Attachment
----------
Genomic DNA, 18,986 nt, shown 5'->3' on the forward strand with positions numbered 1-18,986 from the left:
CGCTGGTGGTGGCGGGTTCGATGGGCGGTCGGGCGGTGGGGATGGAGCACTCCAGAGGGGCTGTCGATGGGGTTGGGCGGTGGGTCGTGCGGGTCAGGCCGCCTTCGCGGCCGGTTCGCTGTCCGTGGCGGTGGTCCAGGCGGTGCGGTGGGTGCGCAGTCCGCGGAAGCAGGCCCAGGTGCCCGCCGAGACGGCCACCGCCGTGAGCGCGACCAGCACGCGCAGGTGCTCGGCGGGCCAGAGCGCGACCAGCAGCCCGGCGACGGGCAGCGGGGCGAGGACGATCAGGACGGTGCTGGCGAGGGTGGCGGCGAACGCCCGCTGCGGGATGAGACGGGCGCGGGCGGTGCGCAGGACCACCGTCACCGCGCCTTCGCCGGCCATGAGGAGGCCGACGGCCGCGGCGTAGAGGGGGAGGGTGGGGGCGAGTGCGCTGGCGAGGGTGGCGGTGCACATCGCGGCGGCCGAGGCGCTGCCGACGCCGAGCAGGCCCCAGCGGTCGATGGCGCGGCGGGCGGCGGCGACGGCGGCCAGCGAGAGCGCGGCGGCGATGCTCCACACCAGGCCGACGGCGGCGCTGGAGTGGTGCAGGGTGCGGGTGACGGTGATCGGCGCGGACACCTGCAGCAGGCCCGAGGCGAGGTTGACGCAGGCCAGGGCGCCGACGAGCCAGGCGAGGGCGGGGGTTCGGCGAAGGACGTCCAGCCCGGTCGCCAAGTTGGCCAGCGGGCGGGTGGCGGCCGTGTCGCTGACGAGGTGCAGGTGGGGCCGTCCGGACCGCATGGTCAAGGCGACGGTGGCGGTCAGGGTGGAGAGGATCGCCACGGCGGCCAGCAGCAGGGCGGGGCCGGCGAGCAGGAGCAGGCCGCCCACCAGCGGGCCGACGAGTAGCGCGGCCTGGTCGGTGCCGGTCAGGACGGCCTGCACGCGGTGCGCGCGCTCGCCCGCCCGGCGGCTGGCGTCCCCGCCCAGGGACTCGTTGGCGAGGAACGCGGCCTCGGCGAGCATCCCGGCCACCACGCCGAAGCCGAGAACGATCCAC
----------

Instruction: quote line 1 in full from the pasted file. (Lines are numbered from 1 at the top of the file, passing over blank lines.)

Genomic DNA, 18,986 nt, shown 5'->3' on the forward strand with positions numbered 1-18,986 from the left: